As far as snobbery goes, I don’t know if it matters whether we’re snobs or hipsters or made for T.V villains. I sometimes even wonder whether it matters that we exist when we are making the books, when we are broke, when we are throwing our last moneys into the printer, when we are sleeping on the concrete floor and waking up next to the press. I guess we do it because we like to hang out. I have this friend, Erika Jo Brown, who wrote something recently about how great writing alleviates the feeling of loneliness, like in that poem “October” by Louise Gluck. It’s kind of Edmond Jabes of us to say that the book is our fatherland, but it kind of is. We have to keep making books because we are nostalgic for home / we have to keep making home because we are nostalgic for books.

Q:  Why is–

Pansy as pensee
revises its petal–
pollen’s adhesive
edits the mile

the bee dances
its amendment–
a pedagogy

the text’s ample
fact                           (Dan Beachy-Quick)

–contained side by side with–

Burnt-robed Daddy and come
smeared Baby on bubble’s outer edges, piss on it,
no other, vain, honor, thy, false wit, pull penis from
pants and piss on it, better yet, defile with defecation,
squat and this shit alphabet, then tickle her till she
shrieks             (Gordon Massman)

in one chapbook series?

Jake L: D.H Lawrence’s carbon copies of his pensees, his pansies, were confiscated in the post office by authorities for fear of obscenity. I guess what I mean is that Dan and Gordon’s work have a lot in common. The fact that Dan tackles W.C.W at his word takes incredibly nerve. He flips one of the most anthologized, memorized, famous poems of the 20th century on the grounds that W.C.W’s poetic posturing was immoral. It’s poetically obscene to take the great dead and rewrite their poetry, but Dan does it and that’s why he’s the gangster of the American lyric. I don’t think anyone is better.

Gordon also bears big balls. Who writes about incest, perversity, the carnivalesque with more sincerity or energy than him? The propulsion, the compression of sound in the long line, the continuous pounding of enjambment creates a system and form that Gordon enacts consistently and with great effect. As far as obscenity goes, there’s a purity of Ars Poetica in Massman, not the postmodern notion of meta-text, but in the words of Archibald Macleash, “A poem should not describe, but be.” The beginning of 1849, or what we like to call “the incest poem” begins, ” I am in love with my daughter, she loves me, and / we have husband wife sexual relations, how / gratifying to spawn from one’s seed one’s mate, / to perfect her, she worships and obeys and we / sleep side by side, often intertwined, I diapered / and washed her, caressed babyflesh, blubbered / her tummy, sang to her before slumber, I taught / her correctitude of fondle, the masculine lap” and so on. You really get in there.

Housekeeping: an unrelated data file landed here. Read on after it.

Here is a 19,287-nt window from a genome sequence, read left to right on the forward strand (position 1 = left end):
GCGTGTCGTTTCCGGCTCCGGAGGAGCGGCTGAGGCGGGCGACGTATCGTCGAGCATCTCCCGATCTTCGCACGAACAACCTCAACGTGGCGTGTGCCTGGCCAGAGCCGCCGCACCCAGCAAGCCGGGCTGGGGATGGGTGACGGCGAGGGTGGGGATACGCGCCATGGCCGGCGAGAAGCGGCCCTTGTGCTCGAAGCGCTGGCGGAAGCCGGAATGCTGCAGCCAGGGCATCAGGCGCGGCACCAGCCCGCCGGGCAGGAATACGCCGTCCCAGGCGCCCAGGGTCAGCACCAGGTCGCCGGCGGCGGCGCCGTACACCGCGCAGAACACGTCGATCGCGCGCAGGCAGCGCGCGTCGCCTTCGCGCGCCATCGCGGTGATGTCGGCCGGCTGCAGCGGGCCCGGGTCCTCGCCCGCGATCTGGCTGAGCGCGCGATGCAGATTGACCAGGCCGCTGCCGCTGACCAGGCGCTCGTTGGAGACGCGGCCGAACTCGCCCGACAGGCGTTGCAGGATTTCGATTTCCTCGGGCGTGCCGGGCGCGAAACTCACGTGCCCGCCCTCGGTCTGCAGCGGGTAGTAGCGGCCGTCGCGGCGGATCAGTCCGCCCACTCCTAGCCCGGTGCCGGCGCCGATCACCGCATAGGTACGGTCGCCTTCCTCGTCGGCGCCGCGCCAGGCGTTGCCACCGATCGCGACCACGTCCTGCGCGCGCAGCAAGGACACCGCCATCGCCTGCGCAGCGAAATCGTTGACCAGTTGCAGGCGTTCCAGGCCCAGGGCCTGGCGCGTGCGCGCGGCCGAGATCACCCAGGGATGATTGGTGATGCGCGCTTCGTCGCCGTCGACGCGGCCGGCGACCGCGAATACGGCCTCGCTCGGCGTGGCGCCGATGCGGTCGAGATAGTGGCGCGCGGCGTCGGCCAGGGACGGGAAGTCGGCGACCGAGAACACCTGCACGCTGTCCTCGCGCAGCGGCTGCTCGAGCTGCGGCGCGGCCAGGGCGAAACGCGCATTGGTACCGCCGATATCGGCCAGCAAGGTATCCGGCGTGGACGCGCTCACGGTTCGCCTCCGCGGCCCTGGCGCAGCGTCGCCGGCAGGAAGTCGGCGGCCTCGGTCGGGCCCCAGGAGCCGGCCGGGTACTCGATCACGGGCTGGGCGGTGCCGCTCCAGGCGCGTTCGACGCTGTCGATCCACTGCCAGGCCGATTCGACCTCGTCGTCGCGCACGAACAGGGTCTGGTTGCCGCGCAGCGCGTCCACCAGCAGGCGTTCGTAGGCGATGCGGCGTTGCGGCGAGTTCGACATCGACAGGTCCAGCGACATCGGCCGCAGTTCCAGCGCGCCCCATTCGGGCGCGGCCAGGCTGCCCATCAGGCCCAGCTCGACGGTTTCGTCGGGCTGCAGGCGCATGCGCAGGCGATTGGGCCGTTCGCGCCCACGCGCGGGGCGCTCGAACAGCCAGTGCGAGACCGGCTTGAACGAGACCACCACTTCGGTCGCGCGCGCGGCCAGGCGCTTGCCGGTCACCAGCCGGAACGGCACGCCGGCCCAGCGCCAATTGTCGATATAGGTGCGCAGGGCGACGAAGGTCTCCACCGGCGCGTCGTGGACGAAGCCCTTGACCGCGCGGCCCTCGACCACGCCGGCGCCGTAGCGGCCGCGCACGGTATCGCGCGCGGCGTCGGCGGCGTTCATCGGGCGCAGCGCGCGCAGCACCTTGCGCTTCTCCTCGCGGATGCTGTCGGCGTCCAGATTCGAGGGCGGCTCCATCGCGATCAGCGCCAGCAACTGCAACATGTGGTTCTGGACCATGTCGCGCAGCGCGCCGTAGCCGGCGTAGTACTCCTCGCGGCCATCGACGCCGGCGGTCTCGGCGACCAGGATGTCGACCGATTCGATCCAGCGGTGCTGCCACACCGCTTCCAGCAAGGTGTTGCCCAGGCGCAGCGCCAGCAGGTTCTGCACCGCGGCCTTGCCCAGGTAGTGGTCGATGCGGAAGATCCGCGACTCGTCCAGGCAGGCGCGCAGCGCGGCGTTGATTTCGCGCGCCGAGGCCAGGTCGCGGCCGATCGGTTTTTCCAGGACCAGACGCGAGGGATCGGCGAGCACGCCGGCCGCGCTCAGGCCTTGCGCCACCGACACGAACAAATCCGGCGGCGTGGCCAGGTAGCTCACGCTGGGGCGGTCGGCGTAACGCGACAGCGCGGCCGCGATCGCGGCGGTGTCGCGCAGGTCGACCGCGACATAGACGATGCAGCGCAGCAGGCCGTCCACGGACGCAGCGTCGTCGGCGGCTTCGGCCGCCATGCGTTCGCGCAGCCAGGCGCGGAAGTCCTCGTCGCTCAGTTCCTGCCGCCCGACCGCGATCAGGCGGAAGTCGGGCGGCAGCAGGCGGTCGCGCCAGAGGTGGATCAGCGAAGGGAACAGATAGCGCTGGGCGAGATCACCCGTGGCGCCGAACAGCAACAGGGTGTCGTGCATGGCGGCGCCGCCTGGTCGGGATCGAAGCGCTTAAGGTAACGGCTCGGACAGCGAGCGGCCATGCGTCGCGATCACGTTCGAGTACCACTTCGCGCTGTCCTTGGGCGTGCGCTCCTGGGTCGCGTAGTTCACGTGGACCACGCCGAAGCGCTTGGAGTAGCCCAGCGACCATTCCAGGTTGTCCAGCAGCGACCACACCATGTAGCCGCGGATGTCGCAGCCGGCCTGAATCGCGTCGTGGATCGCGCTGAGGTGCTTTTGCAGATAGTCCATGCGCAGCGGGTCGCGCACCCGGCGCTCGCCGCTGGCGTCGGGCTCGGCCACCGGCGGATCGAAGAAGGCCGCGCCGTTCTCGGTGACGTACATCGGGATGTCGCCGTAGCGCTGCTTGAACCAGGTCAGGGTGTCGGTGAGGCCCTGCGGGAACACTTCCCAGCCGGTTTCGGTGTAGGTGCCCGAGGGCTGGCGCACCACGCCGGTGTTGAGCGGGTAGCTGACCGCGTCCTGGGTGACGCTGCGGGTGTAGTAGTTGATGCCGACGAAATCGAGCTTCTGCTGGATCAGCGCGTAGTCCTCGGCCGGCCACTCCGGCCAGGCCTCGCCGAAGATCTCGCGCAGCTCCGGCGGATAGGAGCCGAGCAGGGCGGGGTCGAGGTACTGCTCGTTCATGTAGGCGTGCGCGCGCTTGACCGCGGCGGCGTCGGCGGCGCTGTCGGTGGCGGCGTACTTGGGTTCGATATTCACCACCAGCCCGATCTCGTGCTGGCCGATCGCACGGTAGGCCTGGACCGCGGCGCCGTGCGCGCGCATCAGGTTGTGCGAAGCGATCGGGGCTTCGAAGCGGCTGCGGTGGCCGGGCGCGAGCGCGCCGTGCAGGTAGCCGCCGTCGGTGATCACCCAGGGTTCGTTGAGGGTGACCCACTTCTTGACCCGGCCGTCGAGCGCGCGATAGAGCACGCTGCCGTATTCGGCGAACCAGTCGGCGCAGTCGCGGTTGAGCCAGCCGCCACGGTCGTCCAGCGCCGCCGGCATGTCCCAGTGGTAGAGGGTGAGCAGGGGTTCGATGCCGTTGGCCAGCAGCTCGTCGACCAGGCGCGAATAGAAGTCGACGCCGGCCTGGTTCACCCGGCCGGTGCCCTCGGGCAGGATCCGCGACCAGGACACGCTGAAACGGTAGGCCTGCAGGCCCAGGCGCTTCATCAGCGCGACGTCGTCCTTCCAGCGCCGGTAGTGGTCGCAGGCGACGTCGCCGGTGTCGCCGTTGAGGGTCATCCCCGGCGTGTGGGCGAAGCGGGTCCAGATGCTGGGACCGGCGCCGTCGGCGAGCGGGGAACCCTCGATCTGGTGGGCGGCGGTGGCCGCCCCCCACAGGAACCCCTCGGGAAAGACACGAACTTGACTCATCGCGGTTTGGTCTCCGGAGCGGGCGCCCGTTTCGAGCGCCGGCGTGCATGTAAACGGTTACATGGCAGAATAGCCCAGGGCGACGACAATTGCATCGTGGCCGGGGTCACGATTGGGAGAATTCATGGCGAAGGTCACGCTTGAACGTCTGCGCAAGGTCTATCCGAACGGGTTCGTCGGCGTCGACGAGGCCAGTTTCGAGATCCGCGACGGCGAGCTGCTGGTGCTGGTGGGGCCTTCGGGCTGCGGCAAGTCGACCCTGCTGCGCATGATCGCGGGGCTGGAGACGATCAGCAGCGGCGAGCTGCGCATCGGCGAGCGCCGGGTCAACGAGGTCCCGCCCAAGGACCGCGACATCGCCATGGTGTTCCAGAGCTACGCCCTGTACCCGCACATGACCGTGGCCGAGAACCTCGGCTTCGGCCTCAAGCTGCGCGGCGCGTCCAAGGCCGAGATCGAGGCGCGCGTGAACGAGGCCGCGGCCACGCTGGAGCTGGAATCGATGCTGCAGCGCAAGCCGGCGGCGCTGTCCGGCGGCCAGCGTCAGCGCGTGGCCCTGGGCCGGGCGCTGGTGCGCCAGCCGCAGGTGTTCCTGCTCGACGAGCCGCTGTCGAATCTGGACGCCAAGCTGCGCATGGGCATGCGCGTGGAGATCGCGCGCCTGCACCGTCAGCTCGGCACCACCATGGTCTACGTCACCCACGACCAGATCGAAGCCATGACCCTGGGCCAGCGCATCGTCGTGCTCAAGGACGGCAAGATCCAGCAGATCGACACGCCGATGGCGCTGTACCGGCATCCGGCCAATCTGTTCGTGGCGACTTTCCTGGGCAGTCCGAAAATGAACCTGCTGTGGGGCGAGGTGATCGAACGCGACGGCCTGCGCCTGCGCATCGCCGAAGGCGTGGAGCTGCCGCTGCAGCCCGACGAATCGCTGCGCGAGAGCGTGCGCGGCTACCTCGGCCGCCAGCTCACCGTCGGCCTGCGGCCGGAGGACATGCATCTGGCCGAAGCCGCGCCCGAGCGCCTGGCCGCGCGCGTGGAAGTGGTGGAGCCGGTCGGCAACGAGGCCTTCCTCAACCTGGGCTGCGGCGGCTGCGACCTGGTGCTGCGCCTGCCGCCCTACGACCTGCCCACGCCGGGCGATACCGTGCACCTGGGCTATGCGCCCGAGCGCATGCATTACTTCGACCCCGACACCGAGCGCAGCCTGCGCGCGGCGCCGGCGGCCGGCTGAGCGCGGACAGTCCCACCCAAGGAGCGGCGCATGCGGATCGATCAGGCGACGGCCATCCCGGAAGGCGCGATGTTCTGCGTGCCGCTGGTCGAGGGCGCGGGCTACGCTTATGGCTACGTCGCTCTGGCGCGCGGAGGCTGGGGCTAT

So, when you get down to the nitty with these chaps and their chappies, I think what binds them as a group is the clean sense of the book, the work as single project. Each chapbook reads as a singular unit– it begins, develops, and ends. That’s what we were looking for. We also wanted to reflect who we are as readers, what we privilege when we read… I think what Jamison and I look for in poems / poetry is whether or not anything is at stake and what kinds of risks a poet is willing to take. All these poets take risks big enough to make their work urgent and present. I think these schools / camps / aesthetic hullabaloo that define presses and series are a part of some larger system I don’t quite understand. If it’s great poetry, I read it. I don’t care if C.D Wright is blah and who Charles Bernstein pissed off and why G.C Waldrep’s haircut makes him the conceptual powerhouse of Tupelo or how Chelsey Minnis won’t return my phone calls and is a closet lesbian. I’m not here to judge what words or subjects great poetry utilizes. I’m just trying to read what’s on the tip, what excites, what inspires, what changes, and a whole more what’s.